Assess the impact of technology on the development of cell

Assess the impact of technology on the development of cell theory. In particular, include the development of the microscope and give evidence where possible. By shall Since Galileo began using a rudimentary compound microscope In 1609, whole new ranges of objects not known to even exist were discovered from that basic piece of technology. The microscope played the key role in discovering cells, and as it advanced with technology, so too did the cell theory. In 1665, scientist Robert Hooked used a microscope to look at slices of cork.

He noticed hat the cork was divided up into hundreds of tiny little compartments that he named cells. Hooked was the first person to acknowledge cells, and this was when the cell theory began. In 1758 a spectacle manufacturer John Dollar, patented an almost completely achromatic lens that made color-tree retracting telescopes possible. Later on in 1821 Giovanni Battista Mica attempted to increase the resolution of the microscope, and invented the oil immersion techniques that brought microscopes to their greatest resolution, allowing far more detailed scientific work to progress.

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A French microscopic Henry Trochee In 1824, proposed that all organisms are made of cells. There west general support of this theory In the selection community, as experiments undertaken seemed to point towards this. However. A lot of people still believed In spontaneous generation. It wasn’t until 1864 that Louis Pasteur dispelled the theory of spontaneous generation through an experiment with microbes on dust particles becoming lodged in swan necked flasks. Air entered the flask but no microbes grew in the boiled broth inside he flasks.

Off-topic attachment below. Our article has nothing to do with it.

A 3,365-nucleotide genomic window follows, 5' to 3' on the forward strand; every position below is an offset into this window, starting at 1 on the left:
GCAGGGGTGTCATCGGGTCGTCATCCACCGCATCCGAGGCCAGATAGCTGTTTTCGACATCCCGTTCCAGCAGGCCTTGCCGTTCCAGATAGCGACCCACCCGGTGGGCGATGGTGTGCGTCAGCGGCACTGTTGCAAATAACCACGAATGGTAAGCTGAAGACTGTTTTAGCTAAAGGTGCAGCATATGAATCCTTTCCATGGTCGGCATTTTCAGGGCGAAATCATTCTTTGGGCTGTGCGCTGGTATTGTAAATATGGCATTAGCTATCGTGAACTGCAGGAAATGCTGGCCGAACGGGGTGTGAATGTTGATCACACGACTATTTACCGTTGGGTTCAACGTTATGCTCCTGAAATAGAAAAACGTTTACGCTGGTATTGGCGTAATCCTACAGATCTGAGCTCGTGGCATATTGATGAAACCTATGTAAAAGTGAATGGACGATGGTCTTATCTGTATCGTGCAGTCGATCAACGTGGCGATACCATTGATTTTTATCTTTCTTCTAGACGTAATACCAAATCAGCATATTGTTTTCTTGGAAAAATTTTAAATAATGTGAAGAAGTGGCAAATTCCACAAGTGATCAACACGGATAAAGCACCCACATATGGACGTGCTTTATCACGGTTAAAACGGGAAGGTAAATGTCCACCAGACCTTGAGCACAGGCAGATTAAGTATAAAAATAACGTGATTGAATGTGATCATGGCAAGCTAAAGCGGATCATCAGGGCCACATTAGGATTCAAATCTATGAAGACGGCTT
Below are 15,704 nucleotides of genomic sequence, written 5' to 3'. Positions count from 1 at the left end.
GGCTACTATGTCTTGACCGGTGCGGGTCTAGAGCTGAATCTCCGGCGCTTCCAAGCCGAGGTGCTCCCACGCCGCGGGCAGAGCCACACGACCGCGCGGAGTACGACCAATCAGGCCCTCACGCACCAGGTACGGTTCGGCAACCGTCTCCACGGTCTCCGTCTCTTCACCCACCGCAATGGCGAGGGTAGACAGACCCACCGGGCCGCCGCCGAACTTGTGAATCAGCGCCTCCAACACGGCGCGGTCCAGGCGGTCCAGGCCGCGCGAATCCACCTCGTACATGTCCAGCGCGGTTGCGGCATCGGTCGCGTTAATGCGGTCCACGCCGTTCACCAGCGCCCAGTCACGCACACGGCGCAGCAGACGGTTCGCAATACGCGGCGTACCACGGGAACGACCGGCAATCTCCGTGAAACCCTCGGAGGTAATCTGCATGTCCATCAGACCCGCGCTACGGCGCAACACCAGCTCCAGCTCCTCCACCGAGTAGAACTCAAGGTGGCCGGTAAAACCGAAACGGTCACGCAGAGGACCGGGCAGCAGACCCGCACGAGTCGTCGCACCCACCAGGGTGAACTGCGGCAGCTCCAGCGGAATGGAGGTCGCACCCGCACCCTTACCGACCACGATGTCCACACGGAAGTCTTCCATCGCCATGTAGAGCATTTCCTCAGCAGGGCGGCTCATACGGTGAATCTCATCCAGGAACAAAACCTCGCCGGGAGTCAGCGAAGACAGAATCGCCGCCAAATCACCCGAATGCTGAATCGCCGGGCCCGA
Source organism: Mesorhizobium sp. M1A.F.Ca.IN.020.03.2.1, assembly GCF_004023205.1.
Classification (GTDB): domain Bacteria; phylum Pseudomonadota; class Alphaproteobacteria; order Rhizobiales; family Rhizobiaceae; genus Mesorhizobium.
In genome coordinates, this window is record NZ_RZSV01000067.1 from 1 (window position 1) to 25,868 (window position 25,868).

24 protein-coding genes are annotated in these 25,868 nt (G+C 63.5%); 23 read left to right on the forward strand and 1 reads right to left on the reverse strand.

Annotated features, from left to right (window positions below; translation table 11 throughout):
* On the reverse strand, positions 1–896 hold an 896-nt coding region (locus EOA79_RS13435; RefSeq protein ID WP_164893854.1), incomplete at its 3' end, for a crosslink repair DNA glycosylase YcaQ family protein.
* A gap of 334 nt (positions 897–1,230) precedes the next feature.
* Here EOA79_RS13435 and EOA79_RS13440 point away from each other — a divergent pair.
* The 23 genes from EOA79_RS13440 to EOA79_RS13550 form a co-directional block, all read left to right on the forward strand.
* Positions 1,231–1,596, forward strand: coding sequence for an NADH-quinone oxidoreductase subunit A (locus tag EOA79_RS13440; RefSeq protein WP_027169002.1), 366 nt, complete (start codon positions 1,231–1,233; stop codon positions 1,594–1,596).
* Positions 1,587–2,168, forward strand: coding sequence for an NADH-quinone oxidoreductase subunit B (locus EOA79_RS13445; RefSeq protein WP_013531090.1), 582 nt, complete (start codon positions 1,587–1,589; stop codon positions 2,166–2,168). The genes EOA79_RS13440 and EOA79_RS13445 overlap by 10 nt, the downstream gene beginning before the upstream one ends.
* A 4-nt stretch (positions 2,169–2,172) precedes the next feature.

Pasteur developed heat sterilization techniques and used the most powerful sort of compound microscope of the day to look at the bacteria. Although difficult to see, Pasteur could see that they were multiplying. HIS discovery was Important In disproving the spontaneous generation theory of cells, In which cells were created out of nothing. In 1831 a British botanist Robert Brown noticed what he named the cell nucleus, which biologist Matthias Schlemiel suggested might be important for cell division, but loud find no evidence to back it up.

Schlemiel, in 1838, then proposed that all plant tissues were made up of cells, or things made by cells. A friend of his, Theodore Schuman worked with animals, and concluded that all animals were made of cells. He brought his and Children’s work together In 1839 to form the cell theory we know 1 tot today: that all organisms are made to cells, cells are the temperamental units to elite and all cells are created from other cells. The modern cell theory as we know it today was mound using the most technologically advanced microscope, developed in 1880.

This microscope showed not Just the shapes in cell, but the detail also, and is the sort of microscope that is used in senior schools. Schlemiel and Schuman thought that cells reproduced by budding to make new cells, but a German physician called Rudolf L. C Birch introduced the idea that they reproduce by dividing. This was confirmed in 1879, and the process was named mitosis, the final discovery that completed the basic cell theory we know today.